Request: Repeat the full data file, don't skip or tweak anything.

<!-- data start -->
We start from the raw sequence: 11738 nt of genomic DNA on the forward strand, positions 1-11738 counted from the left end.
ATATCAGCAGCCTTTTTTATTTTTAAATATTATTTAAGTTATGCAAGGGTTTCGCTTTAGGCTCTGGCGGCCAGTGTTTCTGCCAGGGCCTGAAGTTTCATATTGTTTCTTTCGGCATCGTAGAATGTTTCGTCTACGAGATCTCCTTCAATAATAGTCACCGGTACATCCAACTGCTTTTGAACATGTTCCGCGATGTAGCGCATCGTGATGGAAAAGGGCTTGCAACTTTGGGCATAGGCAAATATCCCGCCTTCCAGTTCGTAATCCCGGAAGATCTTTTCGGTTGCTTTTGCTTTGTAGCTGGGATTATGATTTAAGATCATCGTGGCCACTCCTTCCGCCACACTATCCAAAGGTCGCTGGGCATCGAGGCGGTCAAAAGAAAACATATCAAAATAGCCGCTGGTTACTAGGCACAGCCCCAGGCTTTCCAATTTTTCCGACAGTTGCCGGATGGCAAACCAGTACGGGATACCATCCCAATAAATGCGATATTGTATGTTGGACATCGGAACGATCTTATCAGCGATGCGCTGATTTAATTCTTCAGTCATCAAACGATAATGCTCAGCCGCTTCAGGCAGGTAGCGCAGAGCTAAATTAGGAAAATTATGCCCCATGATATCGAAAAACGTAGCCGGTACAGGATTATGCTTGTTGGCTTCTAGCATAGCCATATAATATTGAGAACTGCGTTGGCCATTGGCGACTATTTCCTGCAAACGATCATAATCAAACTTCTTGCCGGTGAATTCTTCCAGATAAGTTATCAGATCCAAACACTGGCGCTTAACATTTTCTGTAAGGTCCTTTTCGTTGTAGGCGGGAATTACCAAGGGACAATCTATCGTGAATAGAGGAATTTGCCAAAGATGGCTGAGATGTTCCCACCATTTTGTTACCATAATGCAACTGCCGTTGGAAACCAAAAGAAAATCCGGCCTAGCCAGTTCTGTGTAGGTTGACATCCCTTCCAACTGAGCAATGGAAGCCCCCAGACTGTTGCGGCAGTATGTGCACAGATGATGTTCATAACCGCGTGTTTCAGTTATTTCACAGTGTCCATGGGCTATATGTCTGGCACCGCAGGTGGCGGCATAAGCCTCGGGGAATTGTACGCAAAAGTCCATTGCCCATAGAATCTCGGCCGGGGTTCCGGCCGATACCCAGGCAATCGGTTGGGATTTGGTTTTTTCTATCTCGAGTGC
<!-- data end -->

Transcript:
We start from the raw sequence: 11738 nt of genomic DNA on the forward strand, positions 1-11738 counted from the left end.
ATATCAGCAGCCTTTTTTATTTTTAAATATTATTTAAGTTATGCAAGGGTTTCGCTTTAGGCTCTGGCGGCCAGTGTTTCTGCCAGGGCCTGAAGTTTCATATTGTTTCTTTCGGCATCGTAGAATGTTTCGTCTACGAGATCTCCTTCAATAATAGTCACCGGTACATCCAACTGCTTTTGAACATGTTCCGCGATGTAGCGCATCGTGATGGAAAAGGGCTTGCAACTTTGGGCATAGGCAAATATCCCGCCTTCCAGTTCGTAATCCCGGAAGATCTTTTCGGTTGCTTTTGCTTTGTAGCTGGGATTATGATTTAAGATCATCGTGGCCACTCCTTCCGCCACACTATCCAAAGGTCGCTGGGCATCGAGGCGGTCAAAAGAAAACATATCAAAATAGCCGCTGGTTACTAGGCACAGCCCCAGGCTTTCCAATTTTTCCGACAGTTGCCGGATGGCAAACCAGTACGGGATACCATCCCAATAAATGCGATATTGTATGTTGGACATCGGAACGATCTTATCAGCGATGCGCTGATTTAATTCTTCAGTCATCAAACGATAATGCTCAGCCGCTTCAGGCAGGTAGCGCAGAGCTAAATTAGGAAAATTATGCCCCATGATATCGAAAAACGTAGCCGGTACAGGATTATGCTTGTTGGCTTCTAGCATAGCCATATAATATTGAGAACTGCGTTGGCCATTGGCGACTATTTCCTGCAAACGATCATAATCAAACTTCTTGCCGGTGAATTCTTCCAGATAAGTTATCAGATCCAAACACTGGCGCTTAACATTTTCTGTAAGGTCCTTTTCGTTGTAGGCGGGAATTACCAAGGGACAATCTATCGTGAATAGAGGAATTTGCCAAAGATGGCTGAGATGTTCCCACCATTTTGTTACCATAATGCAACTGCCGTTGGAAACCAAAAGAAAATCCGGCCTAGCCAGTTCTGTGTAGGTTGACATCCCTTCCAACTGAGCAATGGAAGCCCCCAGACTGTTGCGGCAGTATGTGCACAGATGATGTTCATAACCGCGTGTTTCAGTTATTTCACAGTGTCCATGGGCTATATGTCTGGCACCGCAGGTGGCGGCATAAGCCTCGGGGAATTGTACGCAAAAGTCCATTGCCCATAGAATCTCGGCCGGGGTTCCGGCCGATACCCAGGCAATCGGTTGGGATTTGGTTTTTTCTATCTCGAGTGC